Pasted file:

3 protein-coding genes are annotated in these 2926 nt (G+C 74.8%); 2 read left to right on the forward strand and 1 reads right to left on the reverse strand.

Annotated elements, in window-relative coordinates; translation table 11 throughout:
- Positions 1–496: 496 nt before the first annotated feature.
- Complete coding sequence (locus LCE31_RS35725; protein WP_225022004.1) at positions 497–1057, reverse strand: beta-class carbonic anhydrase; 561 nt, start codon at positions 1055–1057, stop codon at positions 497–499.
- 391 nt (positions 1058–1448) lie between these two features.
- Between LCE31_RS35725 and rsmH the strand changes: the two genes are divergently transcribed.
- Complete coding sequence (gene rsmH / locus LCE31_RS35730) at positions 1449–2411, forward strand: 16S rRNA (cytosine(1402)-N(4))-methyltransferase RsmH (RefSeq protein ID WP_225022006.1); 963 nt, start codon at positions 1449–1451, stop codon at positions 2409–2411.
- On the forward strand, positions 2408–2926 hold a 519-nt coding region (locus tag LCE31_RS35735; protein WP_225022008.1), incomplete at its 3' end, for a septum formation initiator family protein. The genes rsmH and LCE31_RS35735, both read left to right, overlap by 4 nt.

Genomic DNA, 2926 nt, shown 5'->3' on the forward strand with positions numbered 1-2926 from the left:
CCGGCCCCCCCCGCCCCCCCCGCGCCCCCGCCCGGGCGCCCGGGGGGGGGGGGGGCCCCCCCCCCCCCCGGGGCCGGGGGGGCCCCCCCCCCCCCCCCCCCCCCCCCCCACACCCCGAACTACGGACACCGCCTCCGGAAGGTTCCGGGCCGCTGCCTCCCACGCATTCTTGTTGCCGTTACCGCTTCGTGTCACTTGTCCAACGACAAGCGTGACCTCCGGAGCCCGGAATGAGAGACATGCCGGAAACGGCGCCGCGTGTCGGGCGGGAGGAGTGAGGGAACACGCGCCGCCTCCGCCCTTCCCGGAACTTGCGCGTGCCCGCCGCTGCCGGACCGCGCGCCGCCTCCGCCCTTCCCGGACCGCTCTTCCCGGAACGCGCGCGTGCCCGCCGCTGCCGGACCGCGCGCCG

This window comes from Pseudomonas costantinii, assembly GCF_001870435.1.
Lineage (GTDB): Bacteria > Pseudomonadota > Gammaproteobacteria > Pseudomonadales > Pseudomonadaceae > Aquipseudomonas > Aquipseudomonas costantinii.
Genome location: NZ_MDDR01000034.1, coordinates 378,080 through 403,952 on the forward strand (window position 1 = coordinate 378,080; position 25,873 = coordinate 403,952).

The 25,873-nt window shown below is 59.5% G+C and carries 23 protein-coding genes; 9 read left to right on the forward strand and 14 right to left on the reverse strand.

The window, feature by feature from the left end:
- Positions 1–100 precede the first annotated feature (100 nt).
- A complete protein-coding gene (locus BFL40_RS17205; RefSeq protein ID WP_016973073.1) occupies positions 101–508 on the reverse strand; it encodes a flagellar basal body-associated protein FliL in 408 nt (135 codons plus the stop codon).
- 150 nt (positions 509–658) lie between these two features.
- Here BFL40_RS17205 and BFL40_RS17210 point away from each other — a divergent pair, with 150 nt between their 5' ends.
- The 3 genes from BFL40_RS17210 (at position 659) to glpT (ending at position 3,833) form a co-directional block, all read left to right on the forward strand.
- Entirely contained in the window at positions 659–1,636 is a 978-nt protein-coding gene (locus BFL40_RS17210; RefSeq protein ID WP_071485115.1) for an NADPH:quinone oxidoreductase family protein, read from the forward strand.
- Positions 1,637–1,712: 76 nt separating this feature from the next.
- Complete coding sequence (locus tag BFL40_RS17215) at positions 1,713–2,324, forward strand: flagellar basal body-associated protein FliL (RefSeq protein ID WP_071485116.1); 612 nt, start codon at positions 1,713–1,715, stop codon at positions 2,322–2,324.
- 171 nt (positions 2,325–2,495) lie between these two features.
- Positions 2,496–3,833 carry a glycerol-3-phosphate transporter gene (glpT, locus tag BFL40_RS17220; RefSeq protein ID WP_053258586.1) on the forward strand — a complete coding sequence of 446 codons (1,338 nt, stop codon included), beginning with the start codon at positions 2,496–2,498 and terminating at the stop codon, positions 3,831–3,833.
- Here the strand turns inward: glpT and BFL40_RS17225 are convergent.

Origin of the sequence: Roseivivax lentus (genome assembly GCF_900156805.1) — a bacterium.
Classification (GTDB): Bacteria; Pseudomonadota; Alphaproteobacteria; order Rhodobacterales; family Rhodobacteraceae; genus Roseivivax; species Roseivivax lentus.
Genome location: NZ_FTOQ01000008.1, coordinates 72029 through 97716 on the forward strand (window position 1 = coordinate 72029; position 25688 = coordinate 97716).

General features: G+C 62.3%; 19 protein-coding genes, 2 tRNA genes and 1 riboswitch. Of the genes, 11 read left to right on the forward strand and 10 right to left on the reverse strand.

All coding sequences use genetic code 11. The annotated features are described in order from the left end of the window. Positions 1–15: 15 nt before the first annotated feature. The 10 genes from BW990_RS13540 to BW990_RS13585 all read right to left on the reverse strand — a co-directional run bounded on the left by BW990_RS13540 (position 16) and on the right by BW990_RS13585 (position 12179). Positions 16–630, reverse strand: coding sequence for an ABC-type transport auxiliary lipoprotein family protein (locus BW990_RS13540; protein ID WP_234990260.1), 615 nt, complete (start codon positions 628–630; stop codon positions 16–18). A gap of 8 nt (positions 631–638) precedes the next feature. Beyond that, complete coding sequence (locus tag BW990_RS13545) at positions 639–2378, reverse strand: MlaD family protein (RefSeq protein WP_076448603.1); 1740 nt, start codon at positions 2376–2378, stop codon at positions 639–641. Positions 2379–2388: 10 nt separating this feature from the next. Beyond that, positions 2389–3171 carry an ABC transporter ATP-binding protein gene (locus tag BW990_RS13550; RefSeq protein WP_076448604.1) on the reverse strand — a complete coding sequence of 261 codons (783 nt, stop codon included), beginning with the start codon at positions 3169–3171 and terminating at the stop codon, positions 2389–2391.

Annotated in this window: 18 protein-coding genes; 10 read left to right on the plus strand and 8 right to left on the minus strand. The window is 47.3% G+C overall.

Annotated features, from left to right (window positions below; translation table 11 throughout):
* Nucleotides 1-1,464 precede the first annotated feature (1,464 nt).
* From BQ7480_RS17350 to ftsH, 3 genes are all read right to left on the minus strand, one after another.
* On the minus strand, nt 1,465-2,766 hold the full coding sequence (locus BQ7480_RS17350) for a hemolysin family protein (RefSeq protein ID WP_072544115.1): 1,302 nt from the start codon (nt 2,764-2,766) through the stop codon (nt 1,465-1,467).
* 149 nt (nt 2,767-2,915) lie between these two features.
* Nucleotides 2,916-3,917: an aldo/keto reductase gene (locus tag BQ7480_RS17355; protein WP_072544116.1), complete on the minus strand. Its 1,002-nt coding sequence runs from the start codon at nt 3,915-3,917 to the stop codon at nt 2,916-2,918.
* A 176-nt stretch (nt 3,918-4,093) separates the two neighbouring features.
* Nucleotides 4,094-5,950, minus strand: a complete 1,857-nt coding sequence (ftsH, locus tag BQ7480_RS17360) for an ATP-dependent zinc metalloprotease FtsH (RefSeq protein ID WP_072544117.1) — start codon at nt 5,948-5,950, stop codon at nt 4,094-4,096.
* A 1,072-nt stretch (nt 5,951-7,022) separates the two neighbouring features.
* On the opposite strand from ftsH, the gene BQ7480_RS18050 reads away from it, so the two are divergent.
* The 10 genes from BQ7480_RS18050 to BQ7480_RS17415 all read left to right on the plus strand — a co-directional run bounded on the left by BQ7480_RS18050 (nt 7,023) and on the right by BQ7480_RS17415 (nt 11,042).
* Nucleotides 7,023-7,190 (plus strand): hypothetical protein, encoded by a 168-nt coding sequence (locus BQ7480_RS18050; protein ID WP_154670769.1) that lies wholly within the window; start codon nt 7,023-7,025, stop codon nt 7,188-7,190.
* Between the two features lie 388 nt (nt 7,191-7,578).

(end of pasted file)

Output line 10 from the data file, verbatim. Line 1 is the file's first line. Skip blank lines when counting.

CCGGCCCCCCCCGCCCCCCCCGCGCCCCCGCCCGGGCGCCCGGGGGGGGGGGGGGCCCCCCCCCCCCCCGGGGCCGGGGGGGCCCCCCCCCCCCCCCCCCCCCCCCCCCACACCCCGAACTACGGACACCGCCTCCGGAAGGTTCCGGGCCGCTGCCTCCCACGCATTCTTGTTGCCGTTACCGCTTCGTGTCACTTGTCCAACGACAAGCGTGACCTCCGGAGCCCGGAATGAGAGACATGCCGGAAACGGCGCCGCGTGTCGGGCGGGAGGAGTGAGGGAACACGCGCCGCCTCCGCCCTTCCCGGAACTTGCGCGTGCCCGCCGCTGCCGGACCGCGCGCCGCCTCCGCCCTTCCCGGACCGCTCTTCCCGGAACGCGCGCGTGCCCGCCGCTGCCGGACCGCGCGCCG